Consultative sales is a discovery-based approach that puts the sales professional in the enviable role of partner or adviser versus the stereotypical pushy rep looking to close a deal at any cost.
The selling philosophy was born in the 1970s and was ahead of its time. In fact, its principles couldn't be more relevant today, explaining its growing acceptance as the preferred sales methodology over the last couple of decades.
At its core, consultative sales is based on the premise that you must first seek to understand before you can truly be understood. This knowledge of the prospect begins with thorough research conducted prior to the first sales meeting and continues through the lifecycle of that customer relationship through the use of high-impact questions.
The official steps begin with the ever-critical need to establish a relationship with your prospect. The conversation then moves into a needs assessment where a series of research-based customized questions are asked, allowing the sales rep to learn about the prospect's pain and challenges. Armed with that understanding, the consultative sales professional formulates and shares solutions that address the prospect's needs before closing the sale.
Sometimes that sales person's products and services are the solution, but that's often not the case. At the heart of consultative sales is the belief that you have a unique privilege to serve your prospect's needs, whatever those may be. If the better solution for a particular prospect's situation is your lower-priced competitor, then that's what you should recommend. That candor and selflessness can create lifelong advocates for the sales professional and brand.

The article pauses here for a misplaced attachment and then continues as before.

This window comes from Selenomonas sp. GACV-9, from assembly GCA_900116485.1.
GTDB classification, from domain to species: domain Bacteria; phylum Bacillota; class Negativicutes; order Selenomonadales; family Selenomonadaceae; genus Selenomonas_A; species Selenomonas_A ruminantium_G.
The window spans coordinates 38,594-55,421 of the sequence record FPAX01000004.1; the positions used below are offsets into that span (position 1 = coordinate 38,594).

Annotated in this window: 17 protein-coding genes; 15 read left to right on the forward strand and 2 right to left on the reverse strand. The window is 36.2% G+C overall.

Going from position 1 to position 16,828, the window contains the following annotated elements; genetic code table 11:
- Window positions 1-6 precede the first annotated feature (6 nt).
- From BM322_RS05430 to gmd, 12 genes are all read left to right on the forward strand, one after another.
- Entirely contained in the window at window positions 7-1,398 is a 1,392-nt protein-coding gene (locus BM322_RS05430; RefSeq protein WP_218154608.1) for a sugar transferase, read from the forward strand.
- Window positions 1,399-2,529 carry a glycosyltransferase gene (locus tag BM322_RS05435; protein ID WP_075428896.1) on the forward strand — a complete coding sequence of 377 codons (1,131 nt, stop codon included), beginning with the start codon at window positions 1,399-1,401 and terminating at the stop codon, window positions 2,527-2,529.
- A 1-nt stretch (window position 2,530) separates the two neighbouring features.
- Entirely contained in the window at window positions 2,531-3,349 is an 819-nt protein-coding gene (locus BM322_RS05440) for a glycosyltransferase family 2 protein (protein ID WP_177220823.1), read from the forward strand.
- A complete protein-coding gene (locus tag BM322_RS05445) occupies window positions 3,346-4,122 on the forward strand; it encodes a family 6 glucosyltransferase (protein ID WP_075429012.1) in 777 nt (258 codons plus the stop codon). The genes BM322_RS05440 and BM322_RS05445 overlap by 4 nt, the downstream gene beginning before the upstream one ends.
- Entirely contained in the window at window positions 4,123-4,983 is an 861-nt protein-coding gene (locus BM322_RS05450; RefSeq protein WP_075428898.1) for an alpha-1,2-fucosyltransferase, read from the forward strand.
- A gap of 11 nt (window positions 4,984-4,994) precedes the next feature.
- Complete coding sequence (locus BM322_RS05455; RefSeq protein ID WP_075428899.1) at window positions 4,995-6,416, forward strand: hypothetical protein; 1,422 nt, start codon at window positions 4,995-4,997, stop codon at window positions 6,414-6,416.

While these basic tenets are still spot-on today, like any strategy, the consultative sales model must evolve to keep pace. Here are two ways this nearly 50-year-old strategy is evolving.
First, the Information Age has allowed prospective buyers to gain a better understanding of the problems they face and the possible solutions before ever speaking with a sales rep. As such, buyers don't rely as heavily on salespeople to diagnose their problems and map out a course of action. Sure, some buyers with complex problems seek just that, but many simply seek to be understood.
In fact, in the 2015 "What Sales Winners Do Differently" study by the Rain Group, this development became clear. Of the 42 characteristics of a sales rep that drive prospects to buy, "deepened my understanding of my needs" ranked a surprisingly low 40th in importance. In contrast, "understood my needs" was fifth.
Secondly, today's most skilled in sales don't stop with identifying prospect pain. They are also having rich conversations about the prospect's aspirations and dreams, helping prospects visualize what's possible in a partnership. After all, a lack of pain doesn't equate to a lack of potential. Modern consultative sales reps effectively paint a picture of what could be.
Lori Turner-Wilson can be reached at www.redrovercompany.com.